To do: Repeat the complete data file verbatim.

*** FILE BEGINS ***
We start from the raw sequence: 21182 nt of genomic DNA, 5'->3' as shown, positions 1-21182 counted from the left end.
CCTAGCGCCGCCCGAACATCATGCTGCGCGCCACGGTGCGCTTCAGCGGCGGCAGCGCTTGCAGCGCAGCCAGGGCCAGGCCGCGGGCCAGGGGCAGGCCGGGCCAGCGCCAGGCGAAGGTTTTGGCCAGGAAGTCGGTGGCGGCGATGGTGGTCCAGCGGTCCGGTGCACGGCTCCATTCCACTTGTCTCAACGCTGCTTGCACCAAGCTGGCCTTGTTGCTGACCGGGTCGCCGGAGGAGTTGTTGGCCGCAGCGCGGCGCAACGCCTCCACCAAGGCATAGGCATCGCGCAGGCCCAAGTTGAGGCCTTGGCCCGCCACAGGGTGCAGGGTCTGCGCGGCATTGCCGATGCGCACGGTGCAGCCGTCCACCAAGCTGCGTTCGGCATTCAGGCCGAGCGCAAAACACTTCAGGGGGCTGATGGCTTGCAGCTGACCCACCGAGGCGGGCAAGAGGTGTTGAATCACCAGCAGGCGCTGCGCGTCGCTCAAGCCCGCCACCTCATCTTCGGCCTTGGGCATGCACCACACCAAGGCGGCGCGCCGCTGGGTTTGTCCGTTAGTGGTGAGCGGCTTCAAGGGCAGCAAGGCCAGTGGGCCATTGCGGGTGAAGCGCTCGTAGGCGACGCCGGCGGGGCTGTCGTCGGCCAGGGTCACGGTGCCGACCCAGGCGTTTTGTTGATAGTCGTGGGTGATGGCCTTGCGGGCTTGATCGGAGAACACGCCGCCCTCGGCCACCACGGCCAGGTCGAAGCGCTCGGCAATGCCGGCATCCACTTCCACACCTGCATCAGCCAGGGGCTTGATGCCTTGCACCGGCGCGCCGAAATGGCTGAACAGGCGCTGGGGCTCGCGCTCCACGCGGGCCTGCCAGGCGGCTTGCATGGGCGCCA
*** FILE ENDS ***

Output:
We start from the raw sequence: 21182 nt of genomic DNA, 5'->3' as shown, positions 1-21182 counted from the left end.
CCTAGCGCCGCCCGAACATCATGCTGCGCGCCACGGTGCGCTTCAGCGGCGGCAGCGCTTGCAGCGCAGCCAGGGCCAGGCCGCGGGCCAGGGGCAGGCCGGGCCAGCGCCAGGCGAAGGTTTTGGCCAGGAAGTCGGTGGCGGCGATGGTGGTCCAGCGGTCCGGTGCACGGCTCCATTCCACTTGTCTCAACGCTGCTTGCACCAAGCTGGCCTTGTTGCTGACCGGGTCGCCGGAGGAGTTGTTGGCCGCAGCGCGGCGCAACGCCTCCACCAAGGCATAGGCATCGCGCAGGCCCAAGTTGAGGCCTTGGCCCGCCACAGGGTGCAGGGTCTGCGCGGCATTGCCGATGCGCACGGTGCAGCCGTCCACCAAGCTGCGTTCGGCATTCAGGCCGAGCGCAAAACACTTCAGGGGGCTGATGGCTTGCAGCTGACCCACCGAGGCGGGCAAGAGGTGTTGAATCACCAGCAGGCGCTGCGCGTCGCTCAAGCCCGCCACCTCATCTTCGGCCTTGGGCATGCACCACACCAAGGCGGCGCGCCGCTGGGTTTGTCCGTTAGTGGTGAGCGGCTTCAAGGGCAGCAAGGCCAGTGGGCCATTGCGGGTGAAGCGCTCGTAGGCGACGCCGGCGGGGCTGTCGTCGGCCAGGGTCACGGTGCCGACCCAGGCGTTTTGTTGATAGTCGTGGGTGATGGCCTTGCGGGCTTGATCGGAGAACACGCCGCCCTCGGCCACCACGGCCAGGTCGAAGCGCTCGGCAATGCCGGCATCCACTTCCACACCTGCATCAGCCAGGGGCTTGATGCCTTGCACCGGCGCGCCGAAATGGCTGAACAGGCGCTGGGGCTCGCGCTCCACGCGGGCCTGCCAGGCGGCTTGCATGGGCGCCA